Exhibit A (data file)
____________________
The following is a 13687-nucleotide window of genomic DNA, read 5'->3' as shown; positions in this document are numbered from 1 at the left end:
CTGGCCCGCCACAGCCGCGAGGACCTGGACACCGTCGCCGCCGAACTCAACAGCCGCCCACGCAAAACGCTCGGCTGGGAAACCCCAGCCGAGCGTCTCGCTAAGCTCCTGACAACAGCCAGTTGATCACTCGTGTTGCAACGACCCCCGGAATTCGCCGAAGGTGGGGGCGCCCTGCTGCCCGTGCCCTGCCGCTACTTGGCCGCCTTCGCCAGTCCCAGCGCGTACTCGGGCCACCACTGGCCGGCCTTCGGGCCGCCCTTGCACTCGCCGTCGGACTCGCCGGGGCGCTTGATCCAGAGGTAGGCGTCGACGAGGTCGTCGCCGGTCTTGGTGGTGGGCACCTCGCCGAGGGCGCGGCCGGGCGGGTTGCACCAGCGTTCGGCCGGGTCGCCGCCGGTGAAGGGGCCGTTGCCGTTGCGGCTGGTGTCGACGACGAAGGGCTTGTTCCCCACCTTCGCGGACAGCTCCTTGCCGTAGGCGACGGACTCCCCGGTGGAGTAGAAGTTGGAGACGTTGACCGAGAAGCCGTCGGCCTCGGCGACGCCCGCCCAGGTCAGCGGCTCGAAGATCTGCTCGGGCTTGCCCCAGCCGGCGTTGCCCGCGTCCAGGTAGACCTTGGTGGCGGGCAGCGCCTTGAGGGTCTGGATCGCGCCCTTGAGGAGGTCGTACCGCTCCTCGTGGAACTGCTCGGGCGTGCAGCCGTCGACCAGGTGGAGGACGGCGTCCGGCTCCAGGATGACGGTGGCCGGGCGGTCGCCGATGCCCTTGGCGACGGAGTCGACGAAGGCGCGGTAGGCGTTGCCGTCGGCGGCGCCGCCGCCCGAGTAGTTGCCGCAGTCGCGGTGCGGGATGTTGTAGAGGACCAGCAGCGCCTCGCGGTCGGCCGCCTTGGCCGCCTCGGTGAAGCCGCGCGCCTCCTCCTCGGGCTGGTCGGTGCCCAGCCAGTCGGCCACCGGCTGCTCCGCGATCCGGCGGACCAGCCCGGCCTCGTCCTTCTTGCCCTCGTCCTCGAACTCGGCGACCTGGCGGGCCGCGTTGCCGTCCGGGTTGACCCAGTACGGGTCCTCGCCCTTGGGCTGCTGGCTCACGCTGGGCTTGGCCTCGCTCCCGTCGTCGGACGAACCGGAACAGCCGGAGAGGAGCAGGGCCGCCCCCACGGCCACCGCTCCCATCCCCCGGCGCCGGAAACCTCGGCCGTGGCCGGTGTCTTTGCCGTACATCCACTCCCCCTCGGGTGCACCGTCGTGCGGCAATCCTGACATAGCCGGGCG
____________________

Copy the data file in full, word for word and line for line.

The following is a 13687-nucleotide window of genomic DNA, read 5'->3' as shown; positions in this document are numbered from 1 at the left end:
CTGGCCCGCCACAGCCGCGAGGACCTGGACACCGTCGCCGCCGAACTCAACAGCCGCCCACGCAAAACGCTCGGCTGGGAAACCCCAGCCGAGCGTCTCGCTAAGCTCCTGACAACAGCCAGTTGATCACTCGTGTTGCAACGACCCCCGGAATTCGCCGAAGGTGGGGGCGCCCTGCTGCCCGTGCCCTGCCGCTACTTGGCCGCCTTCGCCAGTCCCAGCGCGTACTCGGGCCACCACTGGCCGGCCTTCGGGCCGCCCTTGCACTCGCCGTCGGACTCGCCGGGGCGCTTGATCCAGAGGTAGGCGTCGACGAGGTCGTCGCCGGTCTTGGTGGTGGGCACCTCGCCGAGGGCGCGGCCGGGCGGGTTGCACCAGCGTTCGGCCGGGTCGCCGCCGGTGAAGGGGCCGTTGCCGTTGCGGCTGGTGTCGACGACGAAGGGCTTGTTCCCCACCTTCGCGGACAGCTCCTTGCCGTAGGCGACGGACTCCCCGGTGGAGTAGAAGTTGGAGACGTTGACCGAGAAGCCGTCGGCCTCGGCGACGCCCGCCCAGGTCAGCGGCTCGAAGATCTGCTCGGGCTTGCCCCAGCCGGCGTTGCCCGCGTCCAGGTAGACCTTGGTGGCGGGCAGCGCCTTGAGGGTCTGGATCGCGCCCTTGAGGAGGTCGTACCGCTCCTCGTGGAACTGCTCGGGCGTGCAGCCGTCGACCAGGTGGAGGACGGCGTCCGGCTCCAGGATGACGGTGGCCGGGCGGTCGCCGATGCCCTTGGCGACGGAGTCGACGAAGGCGCGGTAGGCGTTGCCGTCGGCGGCGCCGCCGCCCGAGTAGTTGCCGCAGTCGCGGTGCGGGATGTTGTAGAGGACCAGCAGCGCCTCGCGGTCGGCCGCCTTGGCCGCCTCGGTGAAGCCGCGCGCCTCCTCCTCGGGCTGGTCGGTGCCCAGCCAGTCGGCCACCGGCTGCTCCGCGATCCGGCGGACCAGCCCGGCCTCGTCCTTCTTGCCCTCGTCCTCGAACTCGGCGACCTGGCGGGCCGCGTTGCCGTCCGGGTTGACCCAGTACGGGTCCTCGCCCTTGGGCTGCTGGCTCACGCTGGGCTTGGCCTCGCTCCCGTCGTCGGACGAACCGGAACAGCCGGAGAGGAGCAGGGCCGCCCCCACGGCCACCGCTCCCATCCCCCGGCGCCGGAAACCTCGGCCGTGGCCGGTGTCTTTGCCGTACATCCACTCCCCCTCGGGTGCACCGTCGTGCGGCAATCCTGACATAGCCGGGCG